Fans of exploration and shooters are strongly encouraged to try out The Knight Witch, because it’s a little indie title that’s going to charm you with both its story and its gameplay. What do you know? Mashing concepts together worked out pretty well here after all.
It’s been a very long time since I’ve played a truly bad game, and unfortunately, Gungrave G.O.R.E falls into that category. The further I progressed through the game, the less I wanted to play it. That’s not something I’ve found myself feeling in years, and that’s saying something. For as much as I wanted this to succeed, every attempt at grasping for a modicum of decent gameplay was met with the most tedium I’ve met in a game this year. It feels like a game defrosted from 2005, and not in a good way.
This game might not have the same sort of quirky charm as its inspiration, but it fills a much needed void in an understated genre with a quality entry. If you want a fun arcade-style experience that can potentially also sharpen your keyboarding skills, you really can’t go wrong here.
I admittedly haven’t played any of the older Star Ocean games from back at the peak of its popularity, so I can’t say for certain whether Divine Force is a return to form. But for fans disappointed with the previous entry, there’s plenty here to make a dive back into the franchise worthwhile. Here’s hoping tri-Ace gets another shot with a bigger budget next time, because I believe they’re on an upswing.
After so many Dragon Ball games repeating the same story arcs and putting players in control of the same characters, it’s a fun and refreshing experience (at first) to see what events on the scale of Dragon Ball Z would feel like from the perspective of a regular joe shmoe on the street. It’s a novel enough concept that makes for some great fun in the first few days of play, but it doesn’t take much longer for the cracks to start showing. This take on the asymmetrical multiplayer genre makes sense and there’s some appreciable execution outside of it simply being a Dragon Ball game, but it’s hard to see The Breakers really grabbing players thanks to its dearth of content, multiple grinds, and matches that start to feel a bit too familiar once you get past the new player experience.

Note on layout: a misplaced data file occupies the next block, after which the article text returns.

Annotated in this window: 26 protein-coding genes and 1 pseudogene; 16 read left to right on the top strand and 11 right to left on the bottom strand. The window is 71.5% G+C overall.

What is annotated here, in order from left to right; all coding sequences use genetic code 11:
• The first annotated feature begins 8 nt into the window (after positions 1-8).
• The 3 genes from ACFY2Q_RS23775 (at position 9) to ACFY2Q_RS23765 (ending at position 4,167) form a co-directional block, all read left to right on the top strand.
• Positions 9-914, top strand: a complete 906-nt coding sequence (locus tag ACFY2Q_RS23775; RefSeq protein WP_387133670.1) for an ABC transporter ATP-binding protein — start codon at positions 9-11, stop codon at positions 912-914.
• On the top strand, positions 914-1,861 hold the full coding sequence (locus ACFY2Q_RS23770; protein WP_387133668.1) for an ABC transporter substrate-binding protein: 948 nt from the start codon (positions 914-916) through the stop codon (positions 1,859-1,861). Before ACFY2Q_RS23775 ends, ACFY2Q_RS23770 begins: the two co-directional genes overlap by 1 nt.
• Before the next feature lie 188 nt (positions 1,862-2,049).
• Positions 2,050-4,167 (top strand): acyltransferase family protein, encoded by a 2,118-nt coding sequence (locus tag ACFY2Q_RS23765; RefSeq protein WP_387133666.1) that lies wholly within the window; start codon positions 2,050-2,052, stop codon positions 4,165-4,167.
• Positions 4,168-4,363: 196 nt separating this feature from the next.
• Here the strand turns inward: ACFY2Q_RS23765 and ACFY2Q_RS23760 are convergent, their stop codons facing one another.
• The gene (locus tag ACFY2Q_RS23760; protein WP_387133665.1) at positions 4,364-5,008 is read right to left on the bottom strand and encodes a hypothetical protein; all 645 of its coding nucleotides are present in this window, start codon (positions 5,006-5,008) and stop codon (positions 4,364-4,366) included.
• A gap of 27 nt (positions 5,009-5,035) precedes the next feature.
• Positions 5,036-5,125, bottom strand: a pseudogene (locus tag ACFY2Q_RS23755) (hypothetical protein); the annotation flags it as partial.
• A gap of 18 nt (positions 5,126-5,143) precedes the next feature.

But I think that on balance, the whole thing works out to the game’s favor. This is definitely a title made with a lot of love and attention to detail, and while it’s hardly a flawless production, I think it’s worth checking out for people who sit on either side of the fence. If you’ve always wanted to love a Soulslike title but never quite got there, this might help get you over the hump; if you love them but don’t mind something being a bit more Souls-lite, this will delight you. It’s not going to make it on to my short list of worthy Game of the Year contenders, but it’s a solid outing all around, and that’s not nothing.
Seriously, this is one of those reviews where I want to keep writing because I want to convey how much fun this game is overall. I had a blast with this game. In moments where I was stuck, I didn’t have the urge to throw the game away and never pick it up again; I wanted to figure it out, convinced that there was a path through. I felt happy at each success, rejoiced each time I made a nice sale, felt comfort as I slowly started making money and turning the tides against the forces arrayed against me.
Which is exactly why it pains me to remember that Scorn was a long time coming, and while the visuals suffer nothing for it, the mechanical design of the game at large feels outdated and incongruous with its aesthetic triumphs. Despite a solid (if somewhat superficial) iteration of survival horror mechanics, the lack of enemy variety and an archaic checkpoint system guarantee multiple spots of unnecessary frustration. These sections end up being little more than forced time away from the game’s proper strengths of puzzles and atmosphere. Scorn is still a journey worth taking for its appearance and environments alone, but I would have traded away every single repetitive combat encounter for just one more puzzle to sink my teeth into.
Unfortunately, I feel that while it’s a very good *simulation*, it isn’t a very good *game*, and I can really only recommend this to the hardcore skate fans who don’t like all the arcade-style skate games out there. While I did have some fun with it, there was just way too much frustration with even basic elements that shouldn’t be as difficult to understand as they were.
NeverAwake is a truly polished gem, an absolute pleasure from start to finish. The short levels, simple controls, and satisfying challenge all combine to make it oh so tempting to play “just one more level” until you’ve binged the whole game. While there are certainly a few areas here and there that feel less polished, they really focused on the core that makes for a great shooter.